SAN FRANCISCO - A political strategist from California who has played a leading role in trying to overturn the state's same-sex marriage ban was named Friday as the new president of the Human Rights Campaign, the nation's largest gay rights lobbying and education group.
The Washington-based campaign's directors voted to hire Chad Griffin, 38, to replace outgoing president Joe Solmonese, who announced last year that he would step down after seven socially transformative and sometimes internally stormy years at the organization's helm.
Griffin, an Arkansas native, went to work in President Bill Clinton's communications office at age 19 and spent nearly two years in the White House before moving to Los Angeles to run a charitable foundation for director and actor Rob Reiner, so he has extensive experience overseeing messaging for state and local political campaigns.
In the closing weeks of the 2008 fight over California's gay marriage ban, known as Proposition 8, he was brought in to help spearhead the foundering effort to prevent the measure's passage. After Proposition 8 passed with 52 percent of the vote, Griffin and Reiner decided to challenge the voter-approved ban in federal court, a move initially opposed by established gay rights groups. The ban twice has been thrown out as unconstitutional, but the case still is on appeal.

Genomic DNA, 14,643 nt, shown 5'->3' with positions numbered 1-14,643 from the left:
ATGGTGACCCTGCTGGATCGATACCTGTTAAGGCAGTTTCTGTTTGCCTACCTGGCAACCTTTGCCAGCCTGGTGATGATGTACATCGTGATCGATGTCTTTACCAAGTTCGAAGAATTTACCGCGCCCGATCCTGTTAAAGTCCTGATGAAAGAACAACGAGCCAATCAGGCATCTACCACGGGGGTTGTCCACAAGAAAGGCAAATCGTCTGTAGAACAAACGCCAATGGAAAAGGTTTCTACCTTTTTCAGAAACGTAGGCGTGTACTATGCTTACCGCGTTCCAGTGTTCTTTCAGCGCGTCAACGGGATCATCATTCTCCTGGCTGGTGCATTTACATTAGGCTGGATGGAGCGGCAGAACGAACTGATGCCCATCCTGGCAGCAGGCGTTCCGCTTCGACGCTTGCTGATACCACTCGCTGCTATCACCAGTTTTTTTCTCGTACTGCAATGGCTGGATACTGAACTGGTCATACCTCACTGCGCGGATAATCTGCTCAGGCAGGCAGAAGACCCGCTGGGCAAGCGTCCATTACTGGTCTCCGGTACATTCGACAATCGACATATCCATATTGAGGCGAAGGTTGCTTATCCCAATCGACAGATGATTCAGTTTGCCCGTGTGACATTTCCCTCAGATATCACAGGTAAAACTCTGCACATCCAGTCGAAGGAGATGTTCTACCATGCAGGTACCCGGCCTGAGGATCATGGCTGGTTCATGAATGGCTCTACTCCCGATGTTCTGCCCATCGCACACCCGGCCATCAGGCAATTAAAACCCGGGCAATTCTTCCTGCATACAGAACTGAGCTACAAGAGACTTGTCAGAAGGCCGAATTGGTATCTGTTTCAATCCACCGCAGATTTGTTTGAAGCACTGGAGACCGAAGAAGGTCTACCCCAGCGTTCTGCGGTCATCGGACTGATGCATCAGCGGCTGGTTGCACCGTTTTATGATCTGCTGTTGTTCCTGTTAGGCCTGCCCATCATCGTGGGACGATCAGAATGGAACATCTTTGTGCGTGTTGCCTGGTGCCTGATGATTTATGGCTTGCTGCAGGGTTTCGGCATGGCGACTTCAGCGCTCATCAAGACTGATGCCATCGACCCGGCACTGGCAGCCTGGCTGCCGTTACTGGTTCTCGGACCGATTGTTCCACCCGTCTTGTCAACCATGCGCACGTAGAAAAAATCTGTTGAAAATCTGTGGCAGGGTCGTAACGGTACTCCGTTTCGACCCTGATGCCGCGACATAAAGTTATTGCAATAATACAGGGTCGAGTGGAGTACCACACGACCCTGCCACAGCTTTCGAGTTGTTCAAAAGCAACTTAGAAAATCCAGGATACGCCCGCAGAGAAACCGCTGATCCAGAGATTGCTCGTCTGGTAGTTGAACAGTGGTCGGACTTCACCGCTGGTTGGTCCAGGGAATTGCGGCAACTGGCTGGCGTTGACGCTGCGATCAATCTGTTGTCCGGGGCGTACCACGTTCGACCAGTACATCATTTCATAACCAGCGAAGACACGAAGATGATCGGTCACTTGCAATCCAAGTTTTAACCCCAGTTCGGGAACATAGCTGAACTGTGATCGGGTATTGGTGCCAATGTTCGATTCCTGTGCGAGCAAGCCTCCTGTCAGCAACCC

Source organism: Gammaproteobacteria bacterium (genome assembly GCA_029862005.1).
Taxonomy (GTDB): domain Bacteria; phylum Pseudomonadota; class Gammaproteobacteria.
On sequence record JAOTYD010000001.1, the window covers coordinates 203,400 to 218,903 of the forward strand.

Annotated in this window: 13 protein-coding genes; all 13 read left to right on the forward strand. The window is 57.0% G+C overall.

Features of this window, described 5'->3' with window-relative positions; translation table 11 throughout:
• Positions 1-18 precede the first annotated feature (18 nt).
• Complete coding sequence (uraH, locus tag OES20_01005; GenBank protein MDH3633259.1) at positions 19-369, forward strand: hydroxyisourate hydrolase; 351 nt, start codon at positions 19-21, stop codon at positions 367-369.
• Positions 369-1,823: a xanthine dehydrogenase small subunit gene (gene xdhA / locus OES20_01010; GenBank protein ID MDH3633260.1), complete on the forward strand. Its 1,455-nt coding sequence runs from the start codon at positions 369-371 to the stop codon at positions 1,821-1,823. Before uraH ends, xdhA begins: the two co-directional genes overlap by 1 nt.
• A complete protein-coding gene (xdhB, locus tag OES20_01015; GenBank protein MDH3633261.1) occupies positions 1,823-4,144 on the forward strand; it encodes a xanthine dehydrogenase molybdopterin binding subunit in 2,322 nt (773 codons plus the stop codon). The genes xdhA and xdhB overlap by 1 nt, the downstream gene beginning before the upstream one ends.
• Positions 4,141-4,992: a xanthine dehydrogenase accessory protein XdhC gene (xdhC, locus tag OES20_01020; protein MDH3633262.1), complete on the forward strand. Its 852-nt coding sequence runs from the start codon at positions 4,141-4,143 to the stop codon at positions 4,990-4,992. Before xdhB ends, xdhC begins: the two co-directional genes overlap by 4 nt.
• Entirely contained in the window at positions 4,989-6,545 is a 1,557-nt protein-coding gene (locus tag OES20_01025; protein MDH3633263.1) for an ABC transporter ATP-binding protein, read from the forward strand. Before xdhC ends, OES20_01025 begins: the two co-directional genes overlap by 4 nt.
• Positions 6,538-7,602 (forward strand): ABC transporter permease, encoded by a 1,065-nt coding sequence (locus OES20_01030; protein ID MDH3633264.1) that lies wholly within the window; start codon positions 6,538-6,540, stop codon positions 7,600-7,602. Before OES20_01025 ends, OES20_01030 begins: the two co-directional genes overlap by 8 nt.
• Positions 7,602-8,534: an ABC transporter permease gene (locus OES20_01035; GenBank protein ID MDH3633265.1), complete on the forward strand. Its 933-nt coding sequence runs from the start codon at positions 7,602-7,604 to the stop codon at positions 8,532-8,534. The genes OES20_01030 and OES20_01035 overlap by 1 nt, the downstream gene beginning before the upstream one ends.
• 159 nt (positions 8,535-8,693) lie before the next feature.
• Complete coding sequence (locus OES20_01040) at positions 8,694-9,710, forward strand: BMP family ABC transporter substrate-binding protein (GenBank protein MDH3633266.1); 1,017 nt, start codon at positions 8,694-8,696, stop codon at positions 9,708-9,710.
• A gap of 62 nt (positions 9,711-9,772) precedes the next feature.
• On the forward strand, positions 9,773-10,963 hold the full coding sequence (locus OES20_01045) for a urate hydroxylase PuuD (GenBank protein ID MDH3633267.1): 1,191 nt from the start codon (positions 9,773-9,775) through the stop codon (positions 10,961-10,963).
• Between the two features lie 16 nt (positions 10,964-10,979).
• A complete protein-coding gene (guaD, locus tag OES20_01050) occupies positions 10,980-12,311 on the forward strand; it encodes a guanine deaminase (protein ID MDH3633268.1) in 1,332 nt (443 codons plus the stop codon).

"We're ecstatic to have someone of Chad's caliber as our next president," Tim Downing, chairman of the campaign's lobbying arm, and Sandra Hartness, who chairs its nonprofit education foundation, said in a statement. "His superior credentials and achievements, both as a visionary and strategist, make him uniquely qualified to lead this organization forward."
With annual revenues of about $40 million and a staff of 150, the Human Rights Campaign is recognized in Washington as the nation's most influential gay rights group. President Barack Obama has twice spoken at its annual fundraising dinner, and the organization claims credit for a host of gay rights advances that have taken place under Obama's watch, from the passage of a law making violence against gays a federal hate crime to new rules guaranteeing same-sex partners hospital visitation rights.
But HRC also has been criticized within the gay rights movement for being too cautious and representing only the interests of financially well-off gays. Solmonese was heavily criticized in 2007, for example, when the group agreed to support a congressional bill that would have extended job and housing protections to gay men and lesbians but not transgender people.
Film producer Bruce Cohen, who met Griffin through their mutual support for Clinton's post-presidential advocacy and serves on the board of the American Foundation for Equal Rights, which is financing the Proposition 8 case, said Griffin's skill in being both diplomatic and forceful would be a bonus for HRC.
"It shows bravery and a willingness for them to move into new territory by bringing Chad on. Chad is fearless and Chad is a big thinker," Cohen said. "But he is also a great multi-tasker. My prediction would be he not only will be able to continue to do everything HRC does so well, but at the same time entertain a whole new direction for the organization."
Griffin frequently cites his own experience growing up gay in the south and his desire to reduce the high rate of suicide among gay teenagers as the reason for his activism. He did so again Friday.
"Today's generation of young people, and each generation hereafter, must grow up with the full and equal protection of our laws, and finally be free to participate in the American dream," Griffin said. "As HRC president, I'll approach our work with a great sense of urgency because there are real life consequences to inaction."
He is expected to take over at HRC in June.